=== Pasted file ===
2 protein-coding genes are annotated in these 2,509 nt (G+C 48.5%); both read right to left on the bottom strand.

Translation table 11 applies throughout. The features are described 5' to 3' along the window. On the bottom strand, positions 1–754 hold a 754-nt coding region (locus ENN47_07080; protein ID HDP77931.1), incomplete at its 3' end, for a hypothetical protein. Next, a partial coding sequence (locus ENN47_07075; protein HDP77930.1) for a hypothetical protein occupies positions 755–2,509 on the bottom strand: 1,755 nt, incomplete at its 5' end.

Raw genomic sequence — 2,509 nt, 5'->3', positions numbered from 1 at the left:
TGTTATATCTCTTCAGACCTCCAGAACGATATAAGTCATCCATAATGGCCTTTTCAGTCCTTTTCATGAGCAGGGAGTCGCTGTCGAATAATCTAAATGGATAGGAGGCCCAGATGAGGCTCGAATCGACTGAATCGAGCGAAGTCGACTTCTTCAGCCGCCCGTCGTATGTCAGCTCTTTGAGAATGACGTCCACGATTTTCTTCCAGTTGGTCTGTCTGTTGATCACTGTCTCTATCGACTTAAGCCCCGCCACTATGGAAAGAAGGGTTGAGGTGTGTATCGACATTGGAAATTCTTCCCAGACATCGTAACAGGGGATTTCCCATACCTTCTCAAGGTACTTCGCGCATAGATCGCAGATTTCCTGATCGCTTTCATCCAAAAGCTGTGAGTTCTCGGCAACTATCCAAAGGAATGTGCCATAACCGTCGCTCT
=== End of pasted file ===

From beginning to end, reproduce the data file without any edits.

2 protein-coding genes are annotated in these 2,509 nt (G+C 48.5%); both read right to left on the bottom strand.

Translation table 11 applies throughout. The features are described 5' to 3' along the window. On the bottom strand, positions 1–754 hold a 754-nt coding region (locus ENN47_07080; protein ID HDP77931.1), incomplete at its 3' end, for a hypothetical protein. Next, a partial coding sequence (locus ENN47_07075; protein HDP77930.1) for a hypothetical protein occupies positions 755–2,509 on the bottom strand: 1,755 nt, incomplete at its 5' end.

Raw genomic sequence — 2,509 nt, 5'->3', positions numbered from 1 at the left:
TGTTATATCTCTTCAGACCTCCAGAACGATATAAGTCATCCATAATGGCCTTTTCAGTCCTTTTCATGAGCAGGGAGTCGCTGTCGAATAATCTAAATGGATAGGAGGCCCAGATGAGGCTCGAATCGACTGAATCGAGCGAAGTCGACTTCTTCAGCCGCCCGTCGTATGTCAGCTCTTTGAGAATGACGTCCACGATTTTCTTCCAGTTGGTCTGTCTGTTGATCACTGTCTCTATCGACTTAAGCCCCGCCACTATGGAAAGAAGGGTTGAGGTGTGTATCGACATTGGAAATTCTTCCCAGACATCGTAACAGGGGATTTCCCATACCTTCTCAAGGTACTTCGCGCATAGATCGCAGATTTCCTGATCGCTTTCATCCAAAAGCTGTGAGTTCTCGGCAACTATCCAAAGGAATGTGCCATAACCGTCGCTCT